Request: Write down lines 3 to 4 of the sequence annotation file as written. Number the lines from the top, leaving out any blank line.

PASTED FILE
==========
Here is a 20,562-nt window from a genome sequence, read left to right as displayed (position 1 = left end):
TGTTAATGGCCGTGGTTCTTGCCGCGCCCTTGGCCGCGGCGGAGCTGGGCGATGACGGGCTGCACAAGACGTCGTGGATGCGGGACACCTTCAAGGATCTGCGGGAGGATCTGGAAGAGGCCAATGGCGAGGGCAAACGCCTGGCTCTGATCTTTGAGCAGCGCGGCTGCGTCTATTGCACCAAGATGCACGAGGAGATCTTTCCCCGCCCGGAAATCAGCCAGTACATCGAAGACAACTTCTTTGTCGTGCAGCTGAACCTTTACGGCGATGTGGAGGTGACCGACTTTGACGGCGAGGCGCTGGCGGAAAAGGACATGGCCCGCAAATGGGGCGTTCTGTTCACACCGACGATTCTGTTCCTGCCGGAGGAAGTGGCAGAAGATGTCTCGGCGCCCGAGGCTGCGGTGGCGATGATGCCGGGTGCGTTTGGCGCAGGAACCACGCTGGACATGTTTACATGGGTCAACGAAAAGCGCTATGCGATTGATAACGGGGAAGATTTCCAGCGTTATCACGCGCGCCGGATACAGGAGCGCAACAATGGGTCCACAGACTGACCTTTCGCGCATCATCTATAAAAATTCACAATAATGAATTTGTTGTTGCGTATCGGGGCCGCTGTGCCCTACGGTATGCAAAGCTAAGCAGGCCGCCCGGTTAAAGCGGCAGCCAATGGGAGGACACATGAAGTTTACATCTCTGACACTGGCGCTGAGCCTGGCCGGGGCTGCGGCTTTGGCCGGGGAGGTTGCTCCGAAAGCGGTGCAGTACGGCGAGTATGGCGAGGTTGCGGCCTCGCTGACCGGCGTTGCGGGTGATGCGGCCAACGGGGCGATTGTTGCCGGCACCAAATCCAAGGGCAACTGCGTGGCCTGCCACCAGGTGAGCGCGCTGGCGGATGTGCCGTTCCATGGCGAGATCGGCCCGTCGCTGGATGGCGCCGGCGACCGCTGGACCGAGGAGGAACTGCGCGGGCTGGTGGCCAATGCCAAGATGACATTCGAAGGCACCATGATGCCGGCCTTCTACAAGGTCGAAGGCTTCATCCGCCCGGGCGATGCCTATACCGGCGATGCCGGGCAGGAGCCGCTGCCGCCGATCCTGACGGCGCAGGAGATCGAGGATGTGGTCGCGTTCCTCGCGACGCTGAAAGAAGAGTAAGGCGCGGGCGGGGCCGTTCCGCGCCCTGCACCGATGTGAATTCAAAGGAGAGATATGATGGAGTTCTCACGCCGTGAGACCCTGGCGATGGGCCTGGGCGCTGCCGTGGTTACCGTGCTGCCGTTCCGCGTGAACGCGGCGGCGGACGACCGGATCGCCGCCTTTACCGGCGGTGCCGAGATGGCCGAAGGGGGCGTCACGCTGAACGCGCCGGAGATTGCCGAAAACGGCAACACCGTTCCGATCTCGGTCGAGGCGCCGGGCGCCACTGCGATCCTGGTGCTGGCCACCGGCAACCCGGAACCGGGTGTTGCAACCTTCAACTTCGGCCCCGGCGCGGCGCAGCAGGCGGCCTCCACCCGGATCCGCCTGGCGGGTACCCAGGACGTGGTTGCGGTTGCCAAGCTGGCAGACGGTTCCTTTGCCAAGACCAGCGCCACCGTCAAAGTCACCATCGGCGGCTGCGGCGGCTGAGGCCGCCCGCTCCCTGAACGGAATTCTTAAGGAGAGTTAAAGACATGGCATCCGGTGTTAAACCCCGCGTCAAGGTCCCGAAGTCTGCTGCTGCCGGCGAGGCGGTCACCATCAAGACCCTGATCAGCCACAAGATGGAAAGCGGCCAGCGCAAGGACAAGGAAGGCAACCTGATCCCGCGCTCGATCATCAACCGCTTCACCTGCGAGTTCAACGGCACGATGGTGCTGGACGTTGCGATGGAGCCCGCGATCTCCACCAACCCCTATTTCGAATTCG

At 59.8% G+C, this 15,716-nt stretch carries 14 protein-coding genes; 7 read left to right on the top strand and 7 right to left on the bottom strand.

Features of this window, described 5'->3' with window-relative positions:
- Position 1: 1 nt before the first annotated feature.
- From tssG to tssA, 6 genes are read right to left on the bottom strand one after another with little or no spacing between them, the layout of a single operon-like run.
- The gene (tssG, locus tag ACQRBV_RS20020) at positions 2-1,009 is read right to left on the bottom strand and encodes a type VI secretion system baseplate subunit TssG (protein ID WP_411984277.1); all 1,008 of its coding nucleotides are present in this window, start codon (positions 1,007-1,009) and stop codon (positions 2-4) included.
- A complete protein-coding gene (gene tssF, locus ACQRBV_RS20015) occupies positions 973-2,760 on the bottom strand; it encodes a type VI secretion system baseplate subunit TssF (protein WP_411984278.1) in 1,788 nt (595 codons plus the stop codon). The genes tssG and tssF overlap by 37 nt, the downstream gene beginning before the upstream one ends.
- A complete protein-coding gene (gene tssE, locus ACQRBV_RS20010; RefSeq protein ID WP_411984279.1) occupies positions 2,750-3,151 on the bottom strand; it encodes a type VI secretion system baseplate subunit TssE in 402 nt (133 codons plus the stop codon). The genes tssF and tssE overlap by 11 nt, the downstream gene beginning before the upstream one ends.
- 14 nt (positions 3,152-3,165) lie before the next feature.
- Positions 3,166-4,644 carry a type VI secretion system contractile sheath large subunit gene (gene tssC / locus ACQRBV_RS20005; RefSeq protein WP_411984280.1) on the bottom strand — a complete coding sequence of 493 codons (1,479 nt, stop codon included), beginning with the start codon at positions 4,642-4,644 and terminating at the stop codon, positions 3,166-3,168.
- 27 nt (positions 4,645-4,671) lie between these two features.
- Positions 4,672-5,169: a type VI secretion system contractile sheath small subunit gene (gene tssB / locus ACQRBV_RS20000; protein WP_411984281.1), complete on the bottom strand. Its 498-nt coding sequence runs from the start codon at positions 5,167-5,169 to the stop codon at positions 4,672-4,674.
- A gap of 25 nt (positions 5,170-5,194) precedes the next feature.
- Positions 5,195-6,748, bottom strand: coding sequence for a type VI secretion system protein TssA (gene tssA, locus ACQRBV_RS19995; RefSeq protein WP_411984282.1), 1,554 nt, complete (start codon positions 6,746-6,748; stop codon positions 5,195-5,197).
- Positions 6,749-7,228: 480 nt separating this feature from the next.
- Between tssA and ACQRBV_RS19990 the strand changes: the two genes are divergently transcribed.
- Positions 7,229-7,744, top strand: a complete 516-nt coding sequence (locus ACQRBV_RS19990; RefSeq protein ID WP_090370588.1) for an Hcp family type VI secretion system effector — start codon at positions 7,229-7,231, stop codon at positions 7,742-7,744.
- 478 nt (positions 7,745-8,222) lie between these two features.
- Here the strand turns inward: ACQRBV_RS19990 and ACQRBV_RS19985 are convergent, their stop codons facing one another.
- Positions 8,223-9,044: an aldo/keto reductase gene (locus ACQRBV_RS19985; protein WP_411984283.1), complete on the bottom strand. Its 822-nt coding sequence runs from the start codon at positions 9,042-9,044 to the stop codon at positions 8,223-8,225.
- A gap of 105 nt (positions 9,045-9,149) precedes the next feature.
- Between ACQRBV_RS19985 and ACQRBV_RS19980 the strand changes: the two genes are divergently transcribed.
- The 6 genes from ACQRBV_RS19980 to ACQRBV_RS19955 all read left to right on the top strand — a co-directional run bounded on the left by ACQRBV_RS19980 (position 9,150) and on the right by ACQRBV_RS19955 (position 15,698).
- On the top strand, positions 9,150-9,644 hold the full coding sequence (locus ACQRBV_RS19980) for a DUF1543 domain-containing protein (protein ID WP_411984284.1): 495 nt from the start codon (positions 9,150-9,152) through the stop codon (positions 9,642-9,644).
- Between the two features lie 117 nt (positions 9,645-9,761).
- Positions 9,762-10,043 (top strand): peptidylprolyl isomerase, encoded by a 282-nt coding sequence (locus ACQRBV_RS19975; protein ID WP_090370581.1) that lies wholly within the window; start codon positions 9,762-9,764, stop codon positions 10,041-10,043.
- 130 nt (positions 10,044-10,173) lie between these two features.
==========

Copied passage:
At 59.8% G+C, this 15,716-nt stretch carries 14 protein-coding genes; 7 read left to right on the top strand and 7 right to left on the bottom strand.

Features of this window, described 5'->3' with window-relative positions: